The mantle of an operational mother of this large family establishment next fell on my mother though, for the reducing age difference among the growing siblings, she became the universal Bhabhi of all but remained my soul’s mother all along. For us, she remains the last unifying mother in a large joint family ever since — as all the siblings, relations started gradually branching out all over the country in pursuit of our individual careers or new abodes after marriage (in case of all her ‘nanads — sisters-in-law), one after the other.

As I was viewed as a relatively brightest student in the family, my mother made sure she remained awake till 1 or 2 am to support me for my weakness for tea while studying — to keep me inspired for my studies right until my qualification for the engineering entrance competition and used to be athletic alert yet again by 5 am every morning. But for her loving care and support, perhaps I would never have been able to win all of my scholarships all through nor could have become an engineer from a prestigious institute like the Punjab Engineering College of Chandigarh. Fortunately for us, our mother came from a Hindu family and we got the additional advantage of studying Tulsidas ji’s Ramayana & Sri Mad Bhagwat Gita during the early years of our childhood itself. Being an accomplished singer herself, she made sure this legacy was passed on to me too — which brought me so close to almost every living musical legend of our times and start focussing and reviving this childhood passion afresh again — that I have retired from full-time active Corporate engagements.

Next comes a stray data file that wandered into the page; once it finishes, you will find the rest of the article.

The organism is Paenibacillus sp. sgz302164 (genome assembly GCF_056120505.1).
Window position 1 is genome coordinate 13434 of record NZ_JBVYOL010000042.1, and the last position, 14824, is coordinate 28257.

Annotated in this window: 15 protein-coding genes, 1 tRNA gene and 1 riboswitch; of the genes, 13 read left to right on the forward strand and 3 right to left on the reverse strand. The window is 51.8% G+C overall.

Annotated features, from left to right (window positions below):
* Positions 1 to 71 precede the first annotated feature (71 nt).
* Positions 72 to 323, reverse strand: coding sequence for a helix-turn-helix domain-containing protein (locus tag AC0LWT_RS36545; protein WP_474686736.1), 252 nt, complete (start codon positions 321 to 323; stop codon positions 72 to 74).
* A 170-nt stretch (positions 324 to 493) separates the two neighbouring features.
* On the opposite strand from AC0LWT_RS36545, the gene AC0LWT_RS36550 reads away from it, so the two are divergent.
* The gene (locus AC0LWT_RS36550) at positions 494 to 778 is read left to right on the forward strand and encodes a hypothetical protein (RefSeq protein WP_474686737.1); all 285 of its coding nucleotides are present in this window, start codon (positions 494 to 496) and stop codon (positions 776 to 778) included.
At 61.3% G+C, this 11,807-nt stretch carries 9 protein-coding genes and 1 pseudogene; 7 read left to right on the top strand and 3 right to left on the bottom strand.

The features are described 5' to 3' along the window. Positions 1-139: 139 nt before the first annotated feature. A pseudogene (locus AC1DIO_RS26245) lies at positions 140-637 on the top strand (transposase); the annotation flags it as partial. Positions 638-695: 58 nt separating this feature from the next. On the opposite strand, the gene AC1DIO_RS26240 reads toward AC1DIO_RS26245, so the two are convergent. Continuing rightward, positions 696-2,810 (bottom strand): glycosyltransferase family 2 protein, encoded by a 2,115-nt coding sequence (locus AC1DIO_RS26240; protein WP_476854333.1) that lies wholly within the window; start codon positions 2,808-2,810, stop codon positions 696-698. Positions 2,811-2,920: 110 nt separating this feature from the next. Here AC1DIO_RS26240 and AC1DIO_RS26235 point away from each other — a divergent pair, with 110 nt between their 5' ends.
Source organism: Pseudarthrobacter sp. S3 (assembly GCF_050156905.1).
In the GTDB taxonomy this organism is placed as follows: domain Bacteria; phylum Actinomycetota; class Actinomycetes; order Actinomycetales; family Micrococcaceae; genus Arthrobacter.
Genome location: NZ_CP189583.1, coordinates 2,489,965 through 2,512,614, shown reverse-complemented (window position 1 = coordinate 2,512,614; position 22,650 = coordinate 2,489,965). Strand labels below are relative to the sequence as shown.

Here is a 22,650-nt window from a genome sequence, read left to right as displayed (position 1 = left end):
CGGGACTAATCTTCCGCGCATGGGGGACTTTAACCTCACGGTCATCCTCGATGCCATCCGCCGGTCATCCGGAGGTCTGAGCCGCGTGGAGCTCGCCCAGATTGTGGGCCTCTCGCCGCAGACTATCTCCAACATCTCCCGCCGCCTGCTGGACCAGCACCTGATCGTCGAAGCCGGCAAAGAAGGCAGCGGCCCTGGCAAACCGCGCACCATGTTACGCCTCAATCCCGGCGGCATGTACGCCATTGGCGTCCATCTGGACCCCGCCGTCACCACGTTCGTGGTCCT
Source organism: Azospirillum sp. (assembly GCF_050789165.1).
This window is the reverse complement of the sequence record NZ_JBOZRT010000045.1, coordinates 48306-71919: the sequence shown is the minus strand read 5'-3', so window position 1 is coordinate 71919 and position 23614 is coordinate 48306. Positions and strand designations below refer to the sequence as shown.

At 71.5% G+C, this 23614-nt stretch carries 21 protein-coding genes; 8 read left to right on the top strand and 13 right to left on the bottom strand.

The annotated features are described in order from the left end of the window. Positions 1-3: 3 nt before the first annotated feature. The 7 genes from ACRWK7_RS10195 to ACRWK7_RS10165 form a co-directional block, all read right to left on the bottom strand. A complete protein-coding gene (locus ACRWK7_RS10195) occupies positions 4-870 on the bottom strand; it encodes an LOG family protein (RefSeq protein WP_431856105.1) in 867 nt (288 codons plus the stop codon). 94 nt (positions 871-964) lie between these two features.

During all these three generations, the family’s Universal Ma, the RajMata and My Soul Ma — all largely remained within the four-walled boundaries of the house only, occasionally stepping out for the monthly refills for the large kitchen or other essential needs of the entire family. There were no aspirations and other in-house distractions like later days Television Serials other than managing and serving the family members beside inculcating best of the moral values in all the kids. At the same time, the society too was not quite open to offering the mothers of that era many opportunities for careers outside nor too great an environment for the same.

Fortunately for my mother, her sisters-in-law — (all four a little younger to her) though had stepped into a phase that opened more career options for the women after mid-fifties and all became qualified teachers after their Graduation and BEd or BT — (till then the most preferred qualifications) but had also become mature enough to support each other in sharing responsibilities for running the affairs of the family to the limited extents possible in good harmony despite a few differences of opinion on certain issues propping up of and on. The role of my mother in managing the home, however, remained upfront all along and this for me was perhaps also the first level of learning the basic skills of working in teams in a very natural atmosphere — definitely not available to the generations born after me. Being the eldest daughter-in-law, my mother remained the last She Leader and the She Homemaker of our large joint family till mid-seventies and remains etched in my memory as the Queen Mom of our house.